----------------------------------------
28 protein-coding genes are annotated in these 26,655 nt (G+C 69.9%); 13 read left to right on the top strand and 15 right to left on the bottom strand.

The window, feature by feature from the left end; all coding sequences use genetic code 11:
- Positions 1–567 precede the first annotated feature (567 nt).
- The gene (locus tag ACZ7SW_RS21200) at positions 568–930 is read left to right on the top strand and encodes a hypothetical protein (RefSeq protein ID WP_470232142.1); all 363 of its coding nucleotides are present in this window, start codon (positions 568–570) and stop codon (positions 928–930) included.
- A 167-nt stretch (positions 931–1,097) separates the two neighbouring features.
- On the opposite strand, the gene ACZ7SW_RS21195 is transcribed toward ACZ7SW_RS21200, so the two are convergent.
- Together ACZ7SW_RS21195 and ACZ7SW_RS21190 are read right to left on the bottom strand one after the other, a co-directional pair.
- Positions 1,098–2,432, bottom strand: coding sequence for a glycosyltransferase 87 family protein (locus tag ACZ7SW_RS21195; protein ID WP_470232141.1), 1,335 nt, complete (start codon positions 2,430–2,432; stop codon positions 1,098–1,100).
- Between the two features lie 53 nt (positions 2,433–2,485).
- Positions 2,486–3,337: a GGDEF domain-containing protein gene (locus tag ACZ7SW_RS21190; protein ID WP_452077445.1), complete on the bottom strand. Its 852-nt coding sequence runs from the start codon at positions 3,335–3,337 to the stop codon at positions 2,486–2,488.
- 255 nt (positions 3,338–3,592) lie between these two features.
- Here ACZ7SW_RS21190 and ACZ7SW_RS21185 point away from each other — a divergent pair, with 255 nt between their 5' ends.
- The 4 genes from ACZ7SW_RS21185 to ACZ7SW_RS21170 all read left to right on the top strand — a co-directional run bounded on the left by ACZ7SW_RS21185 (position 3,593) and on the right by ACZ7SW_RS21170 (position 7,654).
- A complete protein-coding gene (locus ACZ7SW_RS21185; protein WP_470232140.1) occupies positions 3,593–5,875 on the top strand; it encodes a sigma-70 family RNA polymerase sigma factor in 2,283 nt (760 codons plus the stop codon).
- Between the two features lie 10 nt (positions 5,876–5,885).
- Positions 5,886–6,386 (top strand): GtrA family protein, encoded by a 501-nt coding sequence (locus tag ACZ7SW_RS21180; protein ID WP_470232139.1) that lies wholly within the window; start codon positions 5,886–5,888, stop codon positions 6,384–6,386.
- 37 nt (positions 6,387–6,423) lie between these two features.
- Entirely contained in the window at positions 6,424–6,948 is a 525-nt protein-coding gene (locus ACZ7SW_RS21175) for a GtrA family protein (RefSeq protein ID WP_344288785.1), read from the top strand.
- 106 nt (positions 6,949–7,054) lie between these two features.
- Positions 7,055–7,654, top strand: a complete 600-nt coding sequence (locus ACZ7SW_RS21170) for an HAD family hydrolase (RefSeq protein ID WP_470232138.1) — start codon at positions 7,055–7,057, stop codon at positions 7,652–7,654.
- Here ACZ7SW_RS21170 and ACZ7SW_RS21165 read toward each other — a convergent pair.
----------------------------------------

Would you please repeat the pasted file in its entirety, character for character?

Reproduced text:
28 protein-coding genes are annotated in these 26,655 nt (G+C 69.9%); 13 read left to right on the top strand and 15 right to left on the bottom strand.

The window, feature by feature from the left end; all coding sequences use genetic code 11:
- Positions 1–567 precede the first annotated feature (567 nt).
- The gene (locus tag ACZ7SW_RS21200) at positions 568–930 is read left to right on the top strand and encodes a hypothetical protein (RefSeq protein ID WP_470232142.1); all 363 of its coding nucleotides are present in this window, start codon (positions 568–570) and stop codon (positions 928–930) included.
- A 167-nt stretch (positions 931–1,097) separates the two neighbouring features.
- On the opposite strand, the gene ACZ7SW_RS21195 is transcribed toward ACZ7SW_RS21200, so the two are convergent.
- Together ACZ7SW_RS21195 and ACZ7SW_RS21190 are read right to left on the bottom strand one after the other, a co-directional pair.
- Positions 1,098–2,432, bottom strand: coding sequence for a glycosyltransferase 87 family protein (locus tag ACZ7SW_RS21195; protein ID WP_470232141.1), 1,335 nt, complete (start codon positions 2,430–2,432; stop codon positions 1,098–1,100).
- Between the two features lie 53 nt (positions 2,433–2,485).
- Positions 2,486–3,337: a GGDEF domain-containing protein gene (locus tag ACZ7SW_RS21190; protein ID WP_452077445.1), complete on the bottom strand. Its 852-nt coding sequence runs from the start codon at positions 3,335–3,337 to the stop codon at positions 2,486–2,488.
- 255 nt (positions 3,338–3,592) lie between these two features.
- Here ACZ7SW_RS21190 and ACZ7SW_RS21185 point away from each other — a divergent pair, with 255 nt between their 5' ends.
- The 4 genes from ACZ7SW_RS21185 to ACZ7SW_RS21170 all read left to right on the top strand — a co-directional run bounded on the left by ACZ7SW_RS21185 (position 3,593) and on the right by ACZ7SW_RS21170 (position 7,654).
- A complete protein-coding gene (locus ACZ7SW_RS21185; protein WP_470232140.1) occupies positions 3,593–5,875 on the top strand; it encodes a sigma-70 family RNA polymerase sigma factor in 2,283 nt (760 codons plus the stop codon).
- Between the two features lie 10 nt (positions 5,876–5,885).
- Positions 5,886–6,386 (top strand): GtrA family protein, encoded by a 501-nt coding sequence (locus tag ACZ7SW_RS21180; protein ID WP_470232139.1) that lies wholly within the window; start codon positions 5,886–5,888, stop codon positions 6,384–6,386.
- 37 nt (positions 6,387–6,423) lie between these two features.
- Entirely contained in the window at positions 6,424–6,948 is a 525-nt protein-coding gene (locus ACZ7SW_RS21175) for a GtrA family protein (RefSeq protein ID WP_344288785.1), read from the top strand.
- 106 nt (positions 6,949–7,054) lie between these two features.
- Positions 7,055–7,654, top strand: a complete 600-nt coding sequence (locus ACZ7SW_RS21170) for an HAD family hydrolase (RefSeq protein ID WP_470232138.1) — start codon at positions 7,055–7,057, stop codon at positions 7,652–7,654.
- Here ACZ7SW_RS21170 and ACZ7SW_RS21165 read toward each other — a convergent pair.